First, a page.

Margreet DorleijnJacomine NortierA Moroccan accent in Dutch in Utrecht: restricted to the Moroccan email@example.com firstname.lastname@example.org
This presentation: Some demographic facts about NL Cases in Utrecht MFD: When? What? Why? Rotterdam Topics for discussion
NL: • North-South: 300 km • East-West: 150 km • 16 million inhabitants • Capital: Amsterdam, almost 1 million • (Rotterdam: 600,000; Den Haag 400,000) • Utrecht: 285,000
Netherlands: 1.7 million non-Western 320,000 Moroccan (= 2%) 365,000 Turkish (= 2.28%) 330,000 Surinamese (=2.06%) 130,000 Antillean 392,000 Indonesian Utrecht: 24,000 Moroccan (= 8.7%) 12,500 Turkish (= 4.5%) 9,500 Surinamese (= 3.45%) Rotterdam: 36,000 Moroccan (6%) 45,000 Turkish (7,5%) 72,000 Sur/Ant (12,2%) Demography
MFD: in what situations? Research is needed but this we know: • Insiders • Tough • Jokes • Informal • Insolent towards (adult) outsiders • In- and exclusion
MFD: what is it? • Moroccan Arabic / Berber • Only pronunciation • Characteristics: /g/, /z/ (voice + gemination), Ø schwa; overgeneralised and exaggerated • Also Moroccans: exaggerate • Turks: on top of ‘own’ accent
Why Moroccan and not an other language? • What do MFD-users say themselves?
M = Moroccan; D = Dutch; A = Afghani; T = Turkish M: It is well-known that Moroccan have a -uhm kind of funny accent D: Is that because there are more Moroccans than Turks? A: No D: No? Maybe there are, in Utrecht? T: No I think there are more Turks! D: Do they make more noise? Or uh T: Yes, Moroccans are more present M: No but the accent is striking. ‘Ik gga naar šgool’, I think hello! That is something very strong.
“We find it remarkable and T is dull”. “Moroccans are hip”. But: in Hamburg the same happens, but there Moroccan is replaced with Turkish. NB: In other Dutch cities the dynamics are not necessarily the same!!
2 kinds of explanation: • 1: group identity+construction (internal, socio-psychological factors) related to questions like: Muslims vs others? SES? • 2: why this variant: (external, socio-political factors) Numerical? Covert prestige?
Changing boundaries? • 18 year old Afghani (Utrecht): “I feel insulted when they say nasty things about Moroccans: I am a foreigner, too!” • 19 year old Turkish girl (Amsterdam): “Sometimes I feel more ‘allochtoon’ than Turkish” • Socio/political developments: group ‘allochtones’ is diverse but feels solidarity • But: in Rotterdam increasing distance between ethnic groups has been observed.
May 6th 2002: Pim Fortuyn (Rotterdam!!) killed: he was the voice of the white Dutch ‘anti-immigrants-movement’. Became a hero after his death. 2 weeks later: elections. • Nov 2nd, 2004: Theo van Gogh killed by Moroccan muslim fundamentalist Mohammed B. Discussion about ‘freedom of speech’. • Mohammed B: member of ‘Hofstadgroep’: Moroccan fundamentalists who planned assaults. • At the same time: problems with Moroccans, mainly teenage boys. • Consequences for society: strong polarisation; immigrant = muslim = dangerous. Particularly Moroccans.
Utrecht vs other cities Different dynamics: • Inter- and intra-ethnic interaction • Interaction with indigenous urban dialects • Language attitudes and vitality • Different linguistic features in MFD • Local politics • etcetera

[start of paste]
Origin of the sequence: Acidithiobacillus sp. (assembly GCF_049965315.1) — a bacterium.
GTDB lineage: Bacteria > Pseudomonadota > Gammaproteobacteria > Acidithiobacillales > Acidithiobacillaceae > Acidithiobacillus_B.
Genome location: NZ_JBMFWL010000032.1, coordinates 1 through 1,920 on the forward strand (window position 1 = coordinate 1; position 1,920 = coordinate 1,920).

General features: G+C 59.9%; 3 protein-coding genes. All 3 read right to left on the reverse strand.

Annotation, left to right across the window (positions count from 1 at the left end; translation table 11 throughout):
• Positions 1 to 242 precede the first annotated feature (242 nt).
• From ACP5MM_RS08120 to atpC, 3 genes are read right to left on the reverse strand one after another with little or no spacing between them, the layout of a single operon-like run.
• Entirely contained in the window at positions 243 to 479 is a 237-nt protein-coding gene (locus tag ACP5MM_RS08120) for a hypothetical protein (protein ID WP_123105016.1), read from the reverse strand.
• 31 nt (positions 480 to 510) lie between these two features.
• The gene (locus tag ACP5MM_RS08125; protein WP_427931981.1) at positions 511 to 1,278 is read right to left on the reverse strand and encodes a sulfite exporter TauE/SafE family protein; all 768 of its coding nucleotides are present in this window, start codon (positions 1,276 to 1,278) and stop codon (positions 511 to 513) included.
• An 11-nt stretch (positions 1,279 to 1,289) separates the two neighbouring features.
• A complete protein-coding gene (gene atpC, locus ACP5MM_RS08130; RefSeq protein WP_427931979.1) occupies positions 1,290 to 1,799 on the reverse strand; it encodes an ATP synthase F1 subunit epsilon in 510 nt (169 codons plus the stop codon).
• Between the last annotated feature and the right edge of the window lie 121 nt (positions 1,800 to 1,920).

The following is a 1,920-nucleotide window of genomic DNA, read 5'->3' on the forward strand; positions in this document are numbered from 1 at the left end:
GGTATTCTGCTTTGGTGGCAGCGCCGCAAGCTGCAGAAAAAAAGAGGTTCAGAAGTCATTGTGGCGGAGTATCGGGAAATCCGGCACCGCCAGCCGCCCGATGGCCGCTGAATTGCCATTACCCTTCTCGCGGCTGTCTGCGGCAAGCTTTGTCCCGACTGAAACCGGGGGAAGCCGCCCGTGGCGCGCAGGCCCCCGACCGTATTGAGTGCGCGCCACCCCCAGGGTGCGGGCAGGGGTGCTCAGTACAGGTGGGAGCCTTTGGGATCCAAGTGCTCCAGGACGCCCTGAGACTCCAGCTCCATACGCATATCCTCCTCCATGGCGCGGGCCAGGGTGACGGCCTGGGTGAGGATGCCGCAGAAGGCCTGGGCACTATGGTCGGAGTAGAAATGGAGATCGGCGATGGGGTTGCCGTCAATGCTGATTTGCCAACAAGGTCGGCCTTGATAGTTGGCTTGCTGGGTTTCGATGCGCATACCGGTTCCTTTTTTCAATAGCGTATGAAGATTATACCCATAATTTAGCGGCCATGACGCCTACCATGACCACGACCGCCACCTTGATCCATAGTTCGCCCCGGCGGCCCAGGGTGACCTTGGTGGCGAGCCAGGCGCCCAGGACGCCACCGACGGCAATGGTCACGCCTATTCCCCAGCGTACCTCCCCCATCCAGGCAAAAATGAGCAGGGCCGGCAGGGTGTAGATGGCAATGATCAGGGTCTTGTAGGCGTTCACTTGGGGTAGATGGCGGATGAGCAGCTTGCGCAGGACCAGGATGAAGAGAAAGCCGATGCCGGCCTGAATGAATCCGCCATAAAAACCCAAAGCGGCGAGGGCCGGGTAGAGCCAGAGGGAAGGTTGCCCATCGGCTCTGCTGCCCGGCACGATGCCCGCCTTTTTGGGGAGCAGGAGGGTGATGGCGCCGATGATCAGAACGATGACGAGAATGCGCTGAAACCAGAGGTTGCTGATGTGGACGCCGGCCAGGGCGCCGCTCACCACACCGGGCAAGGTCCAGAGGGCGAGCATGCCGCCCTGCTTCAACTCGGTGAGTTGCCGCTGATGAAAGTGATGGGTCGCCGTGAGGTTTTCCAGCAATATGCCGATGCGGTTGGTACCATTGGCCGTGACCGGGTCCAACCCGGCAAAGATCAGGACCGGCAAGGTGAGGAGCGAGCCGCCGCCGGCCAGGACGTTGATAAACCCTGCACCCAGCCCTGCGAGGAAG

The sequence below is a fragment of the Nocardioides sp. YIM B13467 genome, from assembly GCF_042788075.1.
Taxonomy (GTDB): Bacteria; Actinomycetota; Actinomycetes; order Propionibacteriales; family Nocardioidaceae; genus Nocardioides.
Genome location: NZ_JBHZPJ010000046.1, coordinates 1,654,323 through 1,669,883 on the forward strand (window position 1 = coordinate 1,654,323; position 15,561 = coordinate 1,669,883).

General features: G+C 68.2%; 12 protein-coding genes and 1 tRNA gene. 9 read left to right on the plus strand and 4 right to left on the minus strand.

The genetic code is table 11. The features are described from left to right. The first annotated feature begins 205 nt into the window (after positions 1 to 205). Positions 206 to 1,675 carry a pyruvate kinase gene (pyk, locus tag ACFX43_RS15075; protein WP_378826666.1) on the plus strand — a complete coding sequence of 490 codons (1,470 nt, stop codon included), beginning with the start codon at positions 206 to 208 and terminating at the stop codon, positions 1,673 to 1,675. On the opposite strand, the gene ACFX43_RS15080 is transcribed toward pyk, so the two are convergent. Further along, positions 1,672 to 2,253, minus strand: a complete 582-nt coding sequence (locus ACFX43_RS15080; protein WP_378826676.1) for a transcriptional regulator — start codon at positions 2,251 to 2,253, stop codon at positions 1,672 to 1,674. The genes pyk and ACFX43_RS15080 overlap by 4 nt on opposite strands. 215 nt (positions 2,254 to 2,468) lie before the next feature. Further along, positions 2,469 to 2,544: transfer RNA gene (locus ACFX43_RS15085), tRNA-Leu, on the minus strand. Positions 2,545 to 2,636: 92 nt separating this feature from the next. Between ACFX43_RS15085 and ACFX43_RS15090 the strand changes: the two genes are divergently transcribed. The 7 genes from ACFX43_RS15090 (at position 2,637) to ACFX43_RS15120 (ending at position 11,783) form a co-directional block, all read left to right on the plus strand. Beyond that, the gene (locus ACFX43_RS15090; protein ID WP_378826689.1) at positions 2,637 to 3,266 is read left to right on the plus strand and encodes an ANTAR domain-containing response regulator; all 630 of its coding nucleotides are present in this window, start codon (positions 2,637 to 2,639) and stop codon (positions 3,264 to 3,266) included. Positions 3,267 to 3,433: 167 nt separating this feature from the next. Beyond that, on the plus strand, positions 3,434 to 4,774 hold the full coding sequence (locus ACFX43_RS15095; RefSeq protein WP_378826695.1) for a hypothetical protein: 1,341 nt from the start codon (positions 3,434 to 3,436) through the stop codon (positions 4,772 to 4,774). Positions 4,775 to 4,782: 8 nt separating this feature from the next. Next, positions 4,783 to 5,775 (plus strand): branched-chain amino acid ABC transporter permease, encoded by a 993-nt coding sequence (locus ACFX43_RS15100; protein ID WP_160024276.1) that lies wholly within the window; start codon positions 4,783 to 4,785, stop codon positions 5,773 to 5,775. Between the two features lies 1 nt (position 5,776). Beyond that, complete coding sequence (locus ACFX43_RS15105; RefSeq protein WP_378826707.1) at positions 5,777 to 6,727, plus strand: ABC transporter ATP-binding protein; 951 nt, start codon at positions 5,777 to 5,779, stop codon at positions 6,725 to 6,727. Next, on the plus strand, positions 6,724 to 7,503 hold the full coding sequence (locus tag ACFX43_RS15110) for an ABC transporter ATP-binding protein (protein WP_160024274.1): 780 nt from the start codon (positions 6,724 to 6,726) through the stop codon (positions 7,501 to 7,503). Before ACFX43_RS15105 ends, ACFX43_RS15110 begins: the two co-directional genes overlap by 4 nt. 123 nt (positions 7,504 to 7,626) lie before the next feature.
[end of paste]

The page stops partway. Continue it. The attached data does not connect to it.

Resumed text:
Rotterdam Interview with Moroccan author Salaheddine (25); Rotterdam, June 30th, 2006.
Main observations based on the interview: • Development of ‘In-between language’ among Moroccans in Rotterdam • Linguistic features: insertion of grammatical elements from Morarab in Dutch; hardly content words: articles and pronouns. • Amsterdam: local accent in MFD: Utrecht and Rotterdam: definitely NOT.
Topics for discussion • The variant can be based on M or any other language (T in Hamburg). Choice based on factors like Muslim subculture; hiphop-urban subculture. Real or desired. What is the choice based on? ‘Heavy’ presence of the group (numerical; prestige). • Language use within groups determines the type of influence on ‘the variant’’ • Why do outsiders recognize a Moroccan accent (and not Turkish or Afghani)? Same reason?
Topics for discussion (4)The concepts of markers and indicators are problematic Simple, according to the literature (Labov). But: Saida had no perceptable accent in Dutch when she was small. Started to wear a head scarf when she was (about) 15; and her accent became MFD. A marker! But how deliberate and conscious was this? It was a conscious choice to stress her identity. But also to voice her /z/’s and swallow her schwa’s?? Now, she can’t speak the original accentless kind of Dutch anymore. MFD has become an indicator for herself (=not conscious) but not for the outside world (recognizes it immediately). But when she exaggerates her accent consciously, it is a marker for herself ànd the outside world.
Topics for discussion (5) It seems that there are several parallel processes within and between groups, cities, communities. Are they all caused by the same dynamics? Is it possible to develop one theoretical framework that covers this myriad of processes?
References: • Dorleijn, M, J. Nortier, L. Boumans, L. Cornips, A. El Aissati (2005): ‘Turks en Marokkaans Nederlands’ in N. vd Sijs: Wereldnederlands, SDU. • Labov, W. 1972: Sociolinguistic patterns. University of Pennsylvania Press. • Preston, D.(1992) ‘Talking black and talking white. A study in variety imitation’. In: J. Hall, N. Doane & D. Ringler (eds.) Old English and New. NY: Garland, 327-355. • Dirim, I. & Auer, P. (2004) Tükisch sprechen nicht nur die Türken- über die unschärfe Beziehung zwischen Sprache und Etnie in Deutschland. Berlijn: De Gruyter